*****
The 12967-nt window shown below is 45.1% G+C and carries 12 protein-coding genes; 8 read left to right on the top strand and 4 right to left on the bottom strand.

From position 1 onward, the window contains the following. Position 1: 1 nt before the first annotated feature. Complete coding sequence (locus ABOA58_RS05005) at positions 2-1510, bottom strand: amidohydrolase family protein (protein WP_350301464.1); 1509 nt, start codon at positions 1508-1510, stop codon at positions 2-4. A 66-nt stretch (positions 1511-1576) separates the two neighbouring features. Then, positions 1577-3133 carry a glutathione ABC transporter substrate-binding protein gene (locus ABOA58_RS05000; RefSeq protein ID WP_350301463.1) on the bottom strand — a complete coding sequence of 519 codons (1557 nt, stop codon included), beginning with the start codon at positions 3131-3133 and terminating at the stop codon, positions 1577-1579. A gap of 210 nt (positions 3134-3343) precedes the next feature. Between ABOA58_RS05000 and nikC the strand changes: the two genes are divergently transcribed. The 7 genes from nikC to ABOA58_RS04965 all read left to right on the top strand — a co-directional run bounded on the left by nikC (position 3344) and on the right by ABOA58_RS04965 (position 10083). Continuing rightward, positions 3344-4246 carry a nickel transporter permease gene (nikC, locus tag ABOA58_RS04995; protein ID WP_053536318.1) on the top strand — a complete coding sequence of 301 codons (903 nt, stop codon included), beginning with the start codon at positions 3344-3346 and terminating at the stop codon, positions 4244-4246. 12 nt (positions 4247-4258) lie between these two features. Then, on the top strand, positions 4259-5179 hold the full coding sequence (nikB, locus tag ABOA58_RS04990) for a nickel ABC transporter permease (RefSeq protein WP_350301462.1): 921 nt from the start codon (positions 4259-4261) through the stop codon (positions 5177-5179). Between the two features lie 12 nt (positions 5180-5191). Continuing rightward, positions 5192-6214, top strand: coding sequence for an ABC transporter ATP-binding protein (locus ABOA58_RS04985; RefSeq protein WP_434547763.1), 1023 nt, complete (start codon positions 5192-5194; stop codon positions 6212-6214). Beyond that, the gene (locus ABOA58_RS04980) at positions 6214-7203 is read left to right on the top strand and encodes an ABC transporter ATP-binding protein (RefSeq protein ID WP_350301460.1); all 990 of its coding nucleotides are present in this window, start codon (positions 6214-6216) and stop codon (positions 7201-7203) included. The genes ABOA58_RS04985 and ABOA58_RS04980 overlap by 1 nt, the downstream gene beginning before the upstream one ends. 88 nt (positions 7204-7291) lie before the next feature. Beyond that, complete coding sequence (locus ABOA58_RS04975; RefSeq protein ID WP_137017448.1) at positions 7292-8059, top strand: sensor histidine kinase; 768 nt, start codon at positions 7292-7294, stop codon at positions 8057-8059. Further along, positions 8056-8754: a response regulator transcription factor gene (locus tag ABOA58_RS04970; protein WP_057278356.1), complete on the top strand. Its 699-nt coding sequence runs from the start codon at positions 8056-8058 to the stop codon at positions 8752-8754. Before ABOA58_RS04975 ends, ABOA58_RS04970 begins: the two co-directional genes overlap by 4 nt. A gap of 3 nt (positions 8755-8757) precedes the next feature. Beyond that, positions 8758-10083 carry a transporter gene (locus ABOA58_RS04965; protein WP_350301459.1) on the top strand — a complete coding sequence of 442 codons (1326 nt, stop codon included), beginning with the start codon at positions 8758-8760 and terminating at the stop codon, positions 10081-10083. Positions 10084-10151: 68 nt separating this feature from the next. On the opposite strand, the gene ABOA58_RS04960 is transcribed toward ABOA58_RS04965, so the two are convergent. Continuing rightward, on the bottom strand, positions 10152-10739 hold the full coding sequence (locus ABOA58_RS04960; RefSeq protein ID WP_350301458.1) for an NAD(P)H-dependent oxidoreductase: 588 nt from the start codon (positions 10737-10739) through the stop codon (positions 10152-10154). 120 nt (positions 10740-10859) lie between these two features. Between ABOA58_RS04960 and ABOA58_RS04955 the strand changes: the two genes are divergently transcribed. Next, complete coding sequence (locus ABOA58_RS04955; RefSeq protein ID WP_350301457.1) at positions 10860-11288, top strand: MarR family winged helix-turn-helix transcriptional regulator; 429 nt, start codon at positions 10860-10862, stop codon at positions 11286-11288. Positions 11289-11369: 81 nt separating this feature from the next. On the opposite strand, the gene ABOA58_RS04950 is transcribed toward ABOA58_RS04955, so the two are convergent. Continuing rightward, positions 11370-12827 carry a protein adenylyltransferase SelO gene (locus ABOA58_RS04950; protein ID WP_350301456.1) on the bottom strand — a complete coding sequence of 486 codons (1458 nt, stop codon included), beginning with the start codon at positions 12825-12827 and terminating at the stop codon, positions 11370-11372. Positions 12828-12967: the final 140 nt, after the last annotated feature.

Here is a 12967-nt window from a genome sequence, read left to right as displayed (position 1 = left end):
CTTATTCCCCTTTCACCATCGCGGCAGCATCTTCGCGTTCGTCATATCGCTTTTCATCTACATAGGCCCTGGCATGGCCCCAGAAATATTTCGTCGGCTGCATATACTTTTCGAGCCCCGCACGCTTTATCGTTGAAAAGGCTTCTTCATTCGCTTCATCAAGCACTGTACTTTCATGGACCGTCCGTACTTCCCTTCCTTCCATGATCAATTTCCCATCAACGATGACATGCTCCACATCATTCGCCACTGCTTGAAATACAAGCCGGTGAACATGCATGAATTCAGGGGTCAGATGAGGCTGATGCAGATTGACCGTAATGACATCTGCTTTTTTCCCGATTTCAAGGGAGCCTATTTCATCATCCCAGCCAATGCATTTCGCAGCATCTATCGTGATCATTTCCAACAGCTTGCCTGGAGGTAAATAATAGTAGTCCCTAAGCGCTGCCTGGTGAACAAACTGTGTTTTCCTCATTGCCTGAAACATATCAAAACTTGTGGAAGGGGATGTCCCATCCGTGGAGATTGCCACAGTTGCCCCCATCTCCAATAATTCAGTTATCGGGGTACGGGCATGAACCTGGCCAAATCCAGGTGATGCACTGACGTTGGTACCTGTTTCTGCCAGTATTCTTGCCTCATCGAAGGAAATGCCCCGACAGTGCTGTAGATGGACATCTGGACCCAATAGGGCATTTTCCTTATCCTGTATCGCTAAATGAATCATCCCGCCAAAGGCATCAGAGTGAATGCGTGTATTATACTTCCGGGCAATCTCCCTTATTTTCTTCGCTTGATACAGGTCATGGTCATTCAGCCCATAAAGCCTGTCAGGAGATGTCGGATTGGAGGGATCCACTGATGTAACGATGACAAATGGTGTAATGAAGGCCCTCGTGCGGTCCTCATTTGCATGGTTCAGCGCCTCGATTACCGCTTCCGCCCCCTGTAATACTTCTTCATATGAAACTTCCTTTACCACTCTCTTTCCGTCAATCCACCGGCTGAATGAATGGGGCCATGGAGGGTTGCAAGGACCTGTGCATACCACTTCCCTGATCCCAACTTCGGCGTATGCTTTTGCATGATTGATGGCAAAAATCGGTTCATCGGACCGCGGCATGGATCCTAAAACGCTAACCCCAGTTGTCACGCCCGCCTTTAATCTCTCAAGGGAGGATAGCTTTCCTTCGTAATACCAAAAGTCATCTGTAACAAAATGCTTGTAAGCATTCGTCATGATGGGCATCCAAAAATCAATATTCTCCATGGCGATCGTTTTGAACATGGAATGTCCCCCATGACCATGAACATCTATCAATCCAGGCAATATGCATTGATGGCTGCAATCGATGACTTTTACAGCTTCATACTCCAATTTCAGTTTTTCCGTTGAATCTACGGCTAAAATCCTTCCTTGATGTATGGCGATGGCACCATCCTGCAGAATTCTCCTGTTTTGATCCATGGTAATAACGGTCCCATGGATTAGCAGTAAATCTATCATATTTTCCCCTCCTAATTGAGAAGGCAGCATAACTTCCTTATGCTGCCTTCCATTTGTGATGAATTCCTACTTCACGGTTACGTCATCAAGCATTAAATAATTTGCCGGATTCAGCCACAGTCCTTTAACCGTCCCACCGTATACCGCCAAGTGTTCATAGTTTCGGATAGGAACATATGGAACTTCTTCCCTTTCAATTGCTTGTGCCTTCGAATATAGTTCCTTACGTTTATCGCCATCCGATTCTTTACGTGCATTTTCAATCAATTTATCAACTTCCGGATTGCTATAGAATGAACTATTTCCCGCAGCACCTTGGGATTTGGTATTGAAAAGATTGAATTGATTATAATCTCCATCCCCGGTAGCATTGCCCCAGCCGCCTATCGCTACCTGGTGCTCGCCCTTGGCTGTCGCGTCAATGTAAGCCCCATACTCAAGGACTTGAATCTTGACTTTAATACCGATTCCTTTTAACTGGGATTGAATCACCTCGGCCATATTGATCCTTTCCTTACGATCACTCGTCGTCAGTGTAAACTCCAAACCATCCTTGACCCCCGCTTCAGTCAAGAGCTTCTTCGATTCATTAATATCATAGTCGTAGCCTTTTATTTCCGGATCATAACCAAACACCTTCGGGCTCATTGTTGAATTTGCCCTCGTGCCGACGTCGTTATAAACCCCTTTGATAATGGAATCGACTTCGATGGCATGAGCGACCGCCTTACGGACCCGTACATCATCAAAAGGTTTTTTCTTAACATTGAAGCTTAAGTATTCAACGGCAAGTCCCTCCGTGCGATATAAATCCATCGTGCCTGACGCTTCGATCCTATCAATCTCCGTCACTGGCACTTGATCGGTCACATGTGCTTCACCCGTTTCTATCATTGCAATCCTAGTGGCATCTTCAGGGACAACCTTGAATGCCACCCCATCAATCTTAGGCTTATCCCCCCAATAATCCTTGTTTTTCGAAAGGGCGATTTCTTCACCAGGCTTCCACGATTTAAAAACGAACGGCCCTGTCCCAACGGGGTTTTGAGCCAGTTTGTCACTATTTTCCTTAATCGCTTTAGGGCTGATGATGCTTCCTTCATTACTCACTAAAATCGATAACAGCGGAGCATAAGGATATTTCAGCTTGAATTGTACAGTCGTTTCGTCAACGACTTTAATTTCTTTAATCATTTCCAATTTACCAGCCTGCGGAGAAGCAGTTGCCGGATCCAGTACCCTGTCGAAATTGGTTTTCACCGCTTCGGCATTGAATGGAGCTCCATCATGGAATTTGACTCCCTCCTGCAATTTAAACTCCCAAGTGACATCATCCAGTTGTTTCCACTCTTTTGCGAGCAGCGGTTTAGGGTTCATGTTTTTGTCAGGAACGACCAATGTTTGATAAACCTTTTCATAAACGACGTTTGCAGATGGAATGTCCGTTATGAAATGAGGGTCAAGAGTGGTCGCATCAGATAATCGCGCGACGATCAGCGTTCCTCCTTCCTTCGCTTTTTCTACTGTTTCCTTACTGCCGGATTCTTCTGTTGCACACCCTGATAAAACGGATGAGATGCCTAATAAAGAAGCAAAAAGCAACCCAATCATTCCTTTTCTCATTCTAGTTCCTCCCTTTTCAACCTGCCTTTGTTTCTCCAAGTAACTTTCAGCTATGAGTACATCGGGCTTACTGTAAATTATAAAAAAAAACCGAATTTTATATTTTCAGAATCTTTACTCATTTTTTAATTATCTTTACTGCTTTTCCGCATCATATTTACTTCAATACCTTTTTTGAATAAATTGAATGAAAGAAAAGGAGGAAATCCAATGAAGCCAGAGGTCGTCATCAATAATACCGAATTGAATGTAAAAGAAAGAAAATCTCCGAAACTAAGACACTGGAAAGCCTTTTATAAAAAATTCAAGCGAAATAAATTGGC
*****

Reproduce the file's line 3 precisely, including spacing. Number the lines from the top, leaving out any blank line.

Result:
Here is a 12967-nt window from a genome sequence, read left to right as displayed (position 1 = left end):